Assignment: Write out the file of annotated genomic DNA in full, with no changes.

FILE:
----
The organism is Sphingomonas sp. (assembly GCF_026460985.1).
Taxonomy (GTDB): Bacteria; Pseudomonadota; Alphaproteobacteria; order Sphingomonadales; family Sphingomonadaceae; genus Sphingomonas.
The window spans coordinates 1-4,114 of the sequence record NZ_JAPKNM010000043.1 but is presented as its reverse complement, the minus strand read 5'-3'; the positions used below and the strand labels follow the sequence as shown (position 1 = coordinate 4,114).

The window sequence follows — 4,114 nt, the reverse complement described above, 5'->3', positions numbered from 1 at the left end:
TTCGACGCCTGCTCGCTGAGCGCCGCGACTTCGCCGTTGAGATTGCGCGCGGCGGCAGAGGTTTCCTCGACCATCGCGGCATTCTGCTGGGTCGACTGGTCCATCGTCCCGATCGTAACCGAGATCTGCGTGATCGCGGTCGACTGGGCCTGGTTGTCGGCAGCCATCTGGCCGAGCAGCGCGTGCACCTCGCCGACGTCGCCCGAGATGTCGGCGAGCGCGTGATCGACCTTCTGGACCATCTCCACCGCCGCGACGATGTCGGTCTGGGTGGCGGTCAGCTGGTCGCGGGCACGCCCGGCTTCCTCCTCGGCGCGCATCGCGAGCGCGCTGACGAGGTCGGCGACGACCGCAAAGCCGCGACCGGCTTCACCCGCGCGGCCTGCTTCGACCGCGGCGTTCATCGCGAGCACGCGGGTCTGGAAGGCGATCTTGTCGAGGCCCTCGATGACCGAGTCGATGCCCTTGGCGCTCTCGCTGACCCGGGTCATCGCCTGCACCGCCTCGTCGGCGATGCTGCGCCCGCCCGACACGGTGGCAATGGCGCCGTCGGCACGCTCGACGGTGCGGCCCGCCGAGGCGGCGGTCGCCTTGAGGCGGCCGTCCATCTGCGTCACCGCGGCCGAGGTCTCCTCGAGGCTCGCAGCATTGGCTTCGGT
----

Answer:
The organism is Sphingomonas sp. (assembly GCF_026460985.1).
Taxonomy (GTDB): Bacteria; Pseudomonadota; Alphaproteobacteria; order Sphingomonadales; family Sphingomonadaceae; genus Sphingomonas.
The window spans coordinates 1-4,114 of the sequence record NZ_JAPKNM010000043.1 but is presented as its reverse complement, the minus strand read 5'-3'; the positions used below and the strand labels follow the sequence as shown (position 1 = coordinate 4,114).

The window sequence follows — 4,114 nt, the reverse complement described above, 5'->3', positions numbered from 1 at the left end:
TTCGACGCCTGCTCGCTGAGCGCCGCGACTTCGCCGTTGAGATTGCGCGCGGCGGCAGAGGTTTCCTCGACCATCGCGGCATTCTGCTGGGTCGACTGGTCCATCGTCCCGATCGTAACCGAGATCTGCGTGATCGCGGTCGACTGGGCCTGGTTGTCGGCAGCCATCTGGCCGAGCAGCGCGTGCACCTCGCCGACGTCGCCCGAGATGTCGGCGAGCGCGTGATCGACCTTCTGGACCATCTCCACCGCCGCGACGATGTCGGTCTGGGTGGCGGTCAGCTGGTCGCGGGCACGCCCGGCTTCCTCCTCGGCGCGCATCGCGAGCGCGCTGACGAGGTCGGCGACGACCGCAAAGCCGCGACCGGCTTCACCCGCGCGGCCTGCTTCGACCGCGGCGTTCATCGCGAGCACGCGGGTCTGGAAGGCGATCTTGTCGAGGCCCTCGATGACCGAGTCGATGCCCTTGGCGCTCTCGCTGACCCGGGTCATCGCCTGCACCGCCTCGTCGGCGATGCTGCGCCCGCCCGACACGGTGGCAATGGCGCCGTCGGCACGCTCGACGGTGCGGCCCGCCGAGGCGGCGGTCGCCTTGAGGCGGCCGTCCATCTGCGTCACCGCGGCCGAGGTCTCCTCGAGGCTCGCAGCATTGGCTTCGGT